The UPM BioVerno renewable diesel project reached a significant goal when the product was launched onto the market at the beginning of May 2015. Finnish energy company St1 has been selling UPM BioVerno as part of their Diesel plus fuel at its filling stations in Finland for almost a year now. St1 confirms that an important share of its diesel customers use Diesel plus containing UPM BioVerno on a daily basis as there are over 100,000 Diesel plus refills in a day.
Cascades is proud to announce that by the end of its 2013-2015 Sustainable Development Plan, the company gave a second life to 76% of the residual materials generated by its plants, exceeding its target of 71%. Over this three-year period, a total of 1.4 million tonnes of residuals were recovered.
There’s More Than Just Paper in Bales of Recyled Paper
“Cascades was founded with the aspiration to re-imagine commodity product manufacturing by prioritizing the use of recycled fibre. This business model allows us to divert millions of tonnes of used paper and cardboard from landfill each year. For us to have the smallest ecological footprint possible, we also chose to focus on giving a new lease of life to our own residual materials,” explained Mario Plourde , the company’s President and Chief Executive Officer.
The bales of used paper bought by Cascades to serve as raw material can contain up to 10% of contaminants (plastic, metal, glass, etc). The company must therefore manage a large amount of diverse residual materials. Other categories of residuals are also derived from Cascades’ manufacturing process: mixed sludge and deinking sludge. These two by-products are now used for different purposes: animal bedding, liming material for land farming, fill layer in cardboard production, restoration of damaged sites and capping material for sanitary landfill sites.
The Plants’ Challenge: Finding Opportunities
Over the past years, Cascades has made considerable efforts to find new uses for certain materials. Among other initiatives, the company introduced a waste-to-energy program at Greenpac in Niagara Falls, New York in 2015. A large part of the plant’s residuals is sent to its neighbor, Covanta, a waste-to-energy company, which converts the residual materials into steam that Greenpac, in turn, uses to dry the paper it manufactures. Another portion of these residuals is recovered by Frontier Fibers, LLC, which extracts its metal component and sends what’s left over to waste-to-energy facilities. These partnerships allow the plant to divert from landfill 74% of the residuals it generates. This percentage will be even higher in 2016, after one full year in the circular economy. “We are proud to have found an opportunity to make use of these diverse materials, which have high calorific potential. Covanta proved to be highly adaptable throughout our relationship, and they played a big role in helping us achieve our goal,” said Léon Marineau, Vice-President, Environment.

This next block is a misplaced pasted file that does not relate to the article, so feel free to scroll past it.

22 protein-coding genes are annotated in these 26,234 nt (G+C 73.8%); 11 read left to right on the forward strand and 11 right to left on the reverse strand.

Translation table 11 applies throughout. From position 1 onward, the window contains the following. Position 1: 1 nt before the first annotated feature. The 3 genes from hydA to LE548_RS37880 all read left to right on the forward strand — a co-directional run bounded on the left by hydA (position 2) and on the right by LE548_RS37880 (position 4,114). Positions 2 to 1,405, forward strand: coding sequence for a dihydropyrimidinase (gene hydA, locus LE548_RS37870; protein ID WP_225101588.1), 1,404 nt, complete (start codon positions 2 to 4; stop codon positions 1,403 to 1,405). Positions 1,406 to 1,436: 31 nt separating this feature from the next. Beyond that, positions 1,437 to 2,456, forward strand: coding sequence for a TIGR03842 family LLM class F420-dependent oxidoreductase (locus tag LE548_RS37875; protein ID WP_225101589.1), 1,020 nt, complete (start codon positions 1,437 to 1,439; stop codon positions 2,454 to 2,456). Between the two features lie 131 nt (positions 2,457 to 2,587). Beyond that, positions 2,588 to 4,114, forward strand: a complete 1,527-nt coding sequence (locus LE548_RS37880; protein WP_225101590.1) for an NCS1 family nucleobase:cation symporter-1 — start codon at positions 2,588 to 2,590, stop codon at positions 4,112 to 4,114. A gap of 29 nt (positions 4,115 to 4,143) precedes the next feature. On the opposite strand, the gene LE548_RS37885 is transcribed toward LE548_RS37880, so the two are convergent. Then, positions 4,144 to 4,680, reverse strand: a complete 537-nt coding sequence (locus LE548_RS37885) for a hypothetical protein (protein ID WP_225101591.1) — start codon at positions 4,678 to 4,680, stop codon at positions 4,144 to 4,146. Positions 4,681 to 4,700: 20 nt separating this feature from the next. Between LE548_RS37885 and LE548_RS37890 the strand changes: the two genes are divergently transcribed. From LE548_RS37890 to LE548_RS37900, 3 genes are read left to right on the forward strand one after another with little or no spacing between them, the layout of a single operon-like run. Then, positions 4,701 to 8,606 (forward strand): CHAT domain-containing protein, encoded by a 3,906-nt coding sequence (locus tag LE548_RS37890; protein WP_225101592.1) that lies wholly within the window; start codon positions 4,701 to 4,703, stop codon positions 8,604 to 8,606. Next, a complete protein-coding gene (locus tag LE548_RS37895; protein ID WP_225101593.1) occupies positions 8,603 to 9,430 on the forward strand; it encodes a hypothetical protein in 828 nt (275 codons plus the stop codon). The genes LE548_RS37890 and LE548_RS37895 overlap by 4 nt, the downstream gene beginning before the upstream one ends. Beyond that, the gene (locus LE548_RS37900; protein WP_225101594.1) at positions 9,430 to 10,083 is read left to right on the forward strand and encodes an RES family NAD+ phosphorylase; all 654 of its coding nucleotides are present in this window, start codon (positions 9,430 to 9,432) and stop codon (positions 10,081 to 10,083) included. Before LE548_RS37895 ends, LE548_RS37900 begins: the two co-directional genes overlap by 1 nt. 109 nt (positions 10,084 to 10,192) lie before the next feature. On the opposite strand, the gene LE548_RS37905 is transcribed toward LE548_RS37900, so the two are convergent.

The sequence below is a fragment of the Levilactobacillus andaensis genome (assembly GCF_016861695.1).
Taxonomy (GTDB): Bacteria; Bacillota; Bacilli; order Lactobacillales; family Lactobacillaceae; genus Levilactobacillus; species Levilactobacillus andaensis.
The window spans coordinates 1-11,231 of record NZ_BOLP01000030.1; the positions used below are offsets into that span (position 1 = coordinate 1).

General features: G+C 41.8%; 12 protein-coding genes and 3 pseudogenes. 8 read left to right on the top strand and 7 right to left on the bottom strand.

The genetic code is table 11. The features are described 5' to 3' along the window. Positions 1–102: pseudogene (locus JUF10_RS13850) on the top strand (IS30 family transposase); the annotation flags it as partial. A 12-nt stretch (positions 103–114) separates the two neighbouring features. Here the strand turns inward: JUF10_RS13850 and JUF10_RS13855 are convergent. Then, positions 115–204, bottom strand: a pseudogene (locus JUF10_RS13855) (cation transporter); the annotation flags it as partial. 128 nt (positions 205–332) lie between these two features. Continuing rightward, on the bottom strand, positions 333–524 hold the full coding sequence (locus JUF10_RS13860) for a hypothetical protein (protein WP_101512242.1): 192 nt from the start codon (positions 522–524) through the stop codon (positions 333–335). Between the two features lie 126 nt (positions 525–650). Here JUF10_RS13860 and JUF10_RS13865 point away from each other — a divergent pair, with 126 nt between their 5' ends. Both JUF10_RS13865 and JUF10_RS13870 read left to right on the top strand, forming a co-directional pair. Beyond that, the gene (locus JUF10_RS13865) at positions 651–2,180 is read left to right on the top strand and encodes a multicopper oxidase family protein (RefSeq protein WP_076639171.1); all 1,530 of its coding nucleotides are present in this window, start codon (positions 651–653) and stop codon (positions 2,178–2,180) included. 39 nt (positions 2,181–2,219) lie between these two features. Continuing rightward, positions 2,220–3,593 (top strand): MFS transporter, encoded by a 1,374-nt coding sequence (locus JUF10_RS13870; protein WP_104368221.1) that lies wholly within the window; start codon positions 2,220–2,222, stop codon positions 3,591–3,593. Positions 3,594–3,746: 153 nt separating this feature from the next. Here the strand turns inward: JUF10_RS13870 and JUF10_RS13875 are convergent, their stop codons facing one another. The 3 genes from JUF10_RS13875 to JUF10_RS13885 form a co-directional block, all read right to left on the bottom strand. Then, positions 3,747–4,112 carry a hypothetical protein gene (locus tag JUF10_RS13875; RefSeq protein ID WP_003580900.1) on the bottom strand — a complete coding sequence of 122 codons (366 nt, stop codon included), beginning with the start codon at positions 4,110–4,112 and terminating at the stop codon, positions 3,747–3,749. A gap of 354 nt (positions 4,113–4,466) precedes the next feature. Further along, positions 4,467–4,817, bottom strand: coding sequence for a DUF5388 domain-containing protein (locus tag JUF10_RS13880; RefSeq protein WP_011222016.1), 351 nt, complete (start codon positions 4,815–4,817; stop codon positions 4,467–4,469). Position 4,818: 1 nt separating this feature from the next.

Plants that Achieved Zero Waste to Landfill
A fact worth mentioning: two Cascades plants, Cascades Sonoco in Birmingham, Alabama and Norampac in Etobicoke, Ontario , have achieved zero landfill status thanks to a partnership with nearby cogeneration power production facilities. By staying on the lookout for innovative solutions, Cascades’ teams have enabled the company to meet, and even exceed, the results it hoped for.